- Recognize warning signs for other problems like substance use or eating disorders — which often co-occur with anxiety or depression — so you can get help for your child sooner rather than later.
Nearly 80% of kids who need treatment for mental disorders don’t receive it.
While it’s true that most children and teens with mental health issues will find their way to treatment eventually, the unfortunate reality is that many families don’t have access to affordable mental health services. As a result, more than half of all children who need treatment do not receive it.
The reasons for this are numerous. Some parents may not know what resources are available or how to access them; others may feel uncomfortable discussing their child’s problems with a professional; still, others might be concerned about the stigma associated with mental illness in general. Whatever the case may be, if you’re worried about your child’s mental health but aren’t sure where or how to start looking for help, here are some steps you can take:
Talk to your child.
Many young people don’t always know why they feel the way they do or what may be causing it. Encourage them to talk about what’s worrying them and how they feel so that you can better understand what’s going on for them. Here are some tips for how to start the conversation:
- Be open and honest. Children tend to pick up on their parents’ emotions, so if they think something is wrong, they’ll be more likely to talk about it if they can trust you.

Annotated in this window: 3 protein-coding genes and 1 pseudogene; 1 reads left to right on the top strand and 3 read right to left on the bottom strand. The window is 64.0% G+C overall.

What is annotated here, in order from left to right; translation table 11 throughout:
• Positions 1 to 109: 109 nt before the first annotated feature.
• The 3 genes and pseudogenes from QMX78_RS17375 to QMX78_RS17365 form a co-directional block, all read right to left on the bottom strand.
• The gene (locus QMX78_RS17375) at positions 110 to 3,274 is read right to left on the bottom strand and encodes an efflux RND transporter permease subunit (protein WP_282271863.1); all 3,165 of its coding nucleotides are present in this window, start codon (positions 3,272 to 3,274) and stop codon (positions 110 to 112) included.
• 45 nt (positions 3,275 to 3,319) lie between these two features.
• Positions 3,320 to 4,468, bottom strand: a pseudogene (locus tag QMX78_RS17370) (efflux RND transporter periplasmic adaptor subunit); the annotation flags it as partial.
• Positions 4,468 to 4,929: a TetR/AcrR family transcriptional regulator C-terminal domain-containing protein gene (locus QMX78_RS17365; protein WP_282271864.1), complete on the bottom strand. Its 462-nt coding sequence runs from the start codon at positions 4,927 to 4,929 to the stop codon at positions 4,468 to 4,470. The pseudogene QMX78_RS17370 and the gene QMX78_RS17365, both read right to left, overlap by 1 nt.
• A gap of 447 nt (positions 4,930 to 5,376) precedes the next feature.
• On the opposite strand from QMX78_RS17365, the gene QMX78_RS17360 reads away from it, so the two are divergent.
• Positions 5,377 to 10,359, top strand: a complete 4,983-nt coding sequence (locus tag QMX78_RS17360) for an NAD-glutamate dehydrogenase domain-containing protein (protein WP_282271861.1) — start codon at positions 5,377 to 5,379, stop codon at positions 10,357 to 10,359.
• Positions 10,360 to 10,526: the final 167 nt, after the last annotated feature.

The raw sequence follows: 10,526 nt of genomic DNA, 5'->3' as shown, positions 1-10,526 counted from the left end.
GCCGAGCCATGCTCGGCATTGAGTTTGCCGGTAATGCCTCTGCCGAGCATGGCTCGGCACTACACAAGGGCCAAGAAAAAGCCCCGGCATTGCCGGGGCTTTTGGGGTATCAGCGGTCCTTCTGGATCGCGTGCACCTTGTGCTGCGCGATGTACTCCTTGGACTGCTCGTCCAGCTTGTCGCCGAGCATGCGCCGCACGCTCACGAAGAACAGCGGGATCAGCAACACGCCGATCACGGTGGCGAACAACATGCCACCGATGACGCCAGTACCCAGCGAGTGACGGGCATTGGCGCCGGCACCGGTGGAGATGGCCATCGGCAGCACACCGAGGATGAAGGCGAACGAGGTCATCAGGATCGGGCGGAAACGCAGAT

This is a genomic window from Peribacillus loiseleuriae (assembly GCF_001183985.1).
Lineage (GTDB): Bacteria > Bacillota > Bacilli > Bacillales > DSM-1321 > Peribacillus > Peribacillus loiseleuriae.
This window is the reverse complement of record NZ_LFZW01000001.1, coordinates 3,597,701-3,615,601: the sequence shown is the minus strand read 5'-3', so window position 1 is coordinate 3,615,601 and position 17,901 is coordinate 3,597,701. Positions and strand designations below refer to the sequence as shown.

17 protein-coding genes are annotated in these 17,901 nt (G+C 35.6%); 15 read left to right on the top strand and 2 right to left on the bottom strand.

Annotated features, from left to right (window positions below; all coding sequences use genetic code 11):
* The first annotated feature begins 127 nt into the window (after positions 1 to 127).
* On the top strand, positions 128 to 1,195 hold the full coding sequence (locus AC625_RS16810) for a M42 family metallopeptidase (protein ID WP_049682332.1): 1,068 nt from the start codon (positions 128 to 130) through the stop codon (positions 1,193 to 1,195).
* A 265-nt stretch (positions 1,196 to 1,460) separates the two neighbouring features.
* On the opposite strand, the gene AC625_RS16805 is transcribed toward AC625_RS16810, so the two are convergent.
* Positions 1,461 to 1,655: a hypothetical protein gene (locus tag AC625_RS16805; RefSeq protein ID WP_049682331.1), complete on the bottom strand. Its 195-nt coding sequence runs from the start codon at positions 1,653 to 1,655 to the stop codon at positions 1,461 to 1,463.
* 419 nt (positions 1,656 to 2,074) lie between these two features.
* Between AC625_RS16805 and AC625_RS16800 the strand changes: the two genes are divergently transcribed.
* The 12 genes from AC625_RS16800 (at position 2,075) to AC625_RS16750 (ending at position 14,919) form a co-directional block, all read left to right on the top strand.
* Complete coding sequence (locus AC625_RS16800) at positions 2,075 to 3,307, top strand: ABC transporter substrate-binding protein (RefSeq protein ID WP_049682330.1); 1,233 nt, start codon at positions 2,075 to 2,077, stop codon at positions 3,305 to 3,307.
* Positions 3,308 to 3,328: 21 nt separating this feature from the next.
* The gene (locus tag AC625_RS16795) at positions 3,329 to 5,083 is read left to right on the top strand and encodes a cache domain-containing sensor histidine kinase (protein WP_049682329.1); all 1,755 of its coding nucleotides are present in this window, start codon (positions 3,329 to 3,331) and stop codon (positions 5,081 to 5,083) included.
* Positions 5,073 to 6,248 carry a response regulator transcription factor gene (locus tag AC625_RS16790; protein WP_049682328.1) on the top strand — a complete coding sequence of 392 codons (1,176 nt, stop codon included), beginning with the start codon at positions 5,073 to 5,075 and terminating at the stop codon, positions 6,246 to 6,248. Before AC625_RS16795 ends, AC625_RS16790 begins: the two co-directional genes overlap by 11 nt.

- Use open-ended questions. Instead of asking yes or no questions, use phrases like “What do you think?” or “How do you feel?” This will help your child feel like they have some control over what happens next.
- Don’t judge or lecture. Don’t tell your child how their feelings are wrong or that there’s something wrong with them because of them. This will only make them feel worse about themselves and more reluctant about opening up in the future.
Talk with people close to your child.
Check in with other people—such as teachers, family members, and friends—who know your child well to see if they have noticed different behavior or if they have concerns, too.
Consider speaking to your child’s doctor.
Their doctor will want to know how long you’ve been concerned, how often it happens, and what triggers it. They’ll also want to know if there are any other problems in your family, such as money worries or relationship issues. They may refer you and your child to a mental health professional like a psychologist or psychiatrist who can assess whether the problem is likely ongoing or transient and what treatment would be most effective.
Destigmatizing Mental Health
Children’s Mental Health Awareness Day is an international event designed to raise awareness of mental health in children and young people by educating the public on how mental health affects everyone.
This includes highlighting that it’s normal for anyone – including children – to experience stress or emotional difficulties from time to time.
Whether you are a parent, work with children, or are interested in supporting the mental wellbeing of children, there is something for everyone on CMHA Day. From spotting the signs to learning how you can support and help those experiencing distress, participating in Children’s Mental Health Awareness Day is a great way to contribute and share that it’s okay not to be okay.